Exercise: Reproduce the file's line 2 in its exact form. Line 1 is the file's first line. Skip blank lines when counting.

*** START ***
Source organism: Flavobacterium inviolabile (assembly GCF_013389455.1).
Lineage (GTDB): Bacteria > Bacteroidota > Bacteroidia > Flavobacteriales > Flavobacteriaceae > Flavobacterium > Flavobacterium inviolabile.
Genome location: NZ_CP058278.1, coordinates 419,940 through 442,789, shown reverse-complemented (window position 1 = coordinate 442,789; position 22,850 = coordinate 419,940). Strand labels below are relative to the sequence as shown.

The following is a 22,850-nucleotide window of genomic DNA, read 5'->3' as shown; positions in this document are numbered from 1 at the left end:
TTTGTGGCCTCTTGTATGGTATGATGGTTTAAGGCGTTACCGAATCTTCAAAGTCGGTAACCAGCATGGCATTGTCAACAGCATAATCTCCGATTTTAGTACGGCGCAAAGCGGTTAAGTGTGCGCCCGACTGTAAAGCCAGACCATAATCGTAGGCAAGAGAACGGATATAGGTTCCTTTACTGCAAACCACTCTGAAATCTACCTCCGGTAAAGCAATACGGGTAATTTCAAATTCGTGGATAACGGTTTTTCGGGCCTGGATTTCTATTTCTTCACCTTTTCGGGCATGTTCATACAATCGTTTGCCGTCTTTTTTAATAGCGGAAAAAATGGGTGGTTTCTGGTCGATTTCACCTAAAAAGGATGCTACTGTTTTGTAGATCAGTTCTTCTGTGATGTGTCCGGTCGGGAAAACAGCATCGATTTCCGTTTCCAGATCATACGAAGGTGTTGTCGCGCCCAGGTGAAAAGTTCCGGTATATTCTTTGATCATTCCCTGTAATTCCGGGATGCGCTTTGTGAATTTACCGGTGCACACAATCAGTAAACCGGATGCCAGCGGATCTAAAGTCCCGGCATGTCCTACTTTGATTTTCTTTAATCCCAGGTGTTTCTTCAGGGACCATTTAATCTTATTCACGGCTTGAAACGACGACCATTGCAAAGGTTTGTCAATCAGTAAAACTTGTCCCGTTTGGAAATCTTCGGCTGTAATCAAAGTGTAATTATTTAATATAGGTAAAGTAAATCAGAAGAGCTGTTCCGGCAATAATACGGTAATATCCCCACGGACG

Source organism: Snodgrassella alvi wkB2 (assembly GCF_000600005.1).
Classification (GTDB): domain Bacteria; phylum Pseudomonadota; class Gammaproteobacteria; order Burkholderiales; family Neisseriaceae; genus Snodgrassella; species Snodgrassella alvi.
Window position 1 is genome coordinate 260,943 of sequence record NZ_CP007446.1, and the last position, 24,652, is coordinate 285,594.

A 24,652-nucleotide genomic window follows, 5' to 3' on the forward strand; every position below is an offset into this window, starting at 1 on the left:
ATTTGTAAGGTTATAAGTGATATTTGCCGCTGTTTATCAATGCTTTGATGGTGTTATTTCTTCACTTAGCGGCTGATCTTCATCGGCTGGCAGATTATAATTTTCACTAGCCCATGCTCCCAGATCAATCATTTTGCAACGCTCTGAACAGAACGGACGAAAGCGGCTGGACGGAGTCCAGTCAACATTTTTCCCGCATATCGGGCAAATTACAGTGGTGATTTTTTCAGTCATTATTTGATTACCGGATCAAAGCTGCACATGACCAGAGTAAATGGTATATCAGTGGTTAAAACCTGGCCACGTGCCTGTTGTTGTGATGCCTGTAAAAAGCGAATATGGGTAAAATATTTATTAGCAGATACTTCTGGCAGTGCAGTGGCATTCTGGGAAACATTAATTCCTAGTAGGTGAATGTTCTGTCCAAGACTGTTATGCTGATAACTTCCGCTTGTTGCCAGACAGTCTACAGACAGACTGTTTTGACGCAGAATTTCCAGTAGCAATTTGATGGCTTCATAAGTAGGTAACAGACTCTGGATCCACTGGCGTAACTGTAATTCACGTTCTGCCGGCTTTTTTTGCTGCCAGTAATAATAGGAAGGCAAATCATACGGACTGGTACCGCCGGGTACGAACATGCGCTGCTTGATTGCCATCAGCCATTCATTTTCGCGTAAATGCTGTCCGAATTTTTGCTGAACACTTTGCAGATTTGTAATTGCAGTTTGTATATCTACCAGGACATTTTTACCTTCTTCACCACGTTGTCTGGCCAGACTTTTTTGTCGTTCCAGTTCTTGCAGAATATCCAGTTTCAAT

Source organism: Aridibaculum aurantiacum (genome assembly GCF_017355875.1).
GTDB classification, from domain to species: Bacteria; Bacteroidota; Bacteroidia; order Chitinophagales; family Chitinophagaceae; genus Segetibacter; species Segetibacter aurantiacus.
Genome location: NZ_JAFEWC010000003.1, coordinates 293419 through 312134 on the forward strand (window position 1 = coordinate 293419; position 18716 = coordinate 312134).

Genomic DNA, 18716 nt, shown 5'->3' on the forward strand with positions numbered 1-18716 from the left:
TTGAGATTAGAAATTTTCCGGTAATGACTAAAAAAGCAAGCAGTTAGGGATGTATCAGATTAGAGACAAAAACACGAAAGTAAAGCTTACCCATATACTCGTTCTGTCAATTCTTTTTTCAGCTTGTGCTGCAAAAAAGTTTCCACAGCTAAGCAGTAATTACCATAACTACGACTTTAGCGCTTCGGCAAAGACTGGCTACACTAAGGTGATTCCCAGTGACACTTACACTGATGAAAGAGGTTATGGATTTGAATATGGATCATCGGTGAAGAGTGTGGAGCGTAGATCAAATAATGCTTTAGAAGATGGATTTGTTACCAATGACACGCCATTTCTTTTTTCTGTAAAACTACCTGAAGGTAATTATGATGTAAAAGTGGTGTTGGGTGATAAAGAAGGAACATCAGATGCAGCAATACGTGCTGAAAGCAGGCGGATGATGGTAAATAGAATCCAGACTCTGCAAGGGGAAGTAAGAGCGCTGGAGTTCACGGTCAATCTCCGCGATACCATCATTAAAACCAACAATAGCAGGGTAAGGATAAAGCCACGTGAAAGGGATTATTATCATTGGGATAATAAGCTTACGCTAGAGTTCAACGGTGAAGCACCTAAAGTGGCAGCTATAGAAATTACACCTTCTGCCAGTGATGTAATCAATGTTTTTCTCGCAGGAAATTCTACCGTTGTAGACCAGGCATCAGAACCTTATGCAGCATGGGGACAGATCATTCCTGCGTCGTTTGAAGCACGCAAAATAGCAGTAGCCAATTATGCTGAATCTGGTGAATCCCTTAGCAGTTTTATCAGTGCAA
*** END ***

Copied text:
Lineage (GTDB): Bacteria > Bacteroidota > Bacteroidia > Flavobacteriales > Flavobacteriaceae > Flavobacterium > Flavobacterium inviolabile.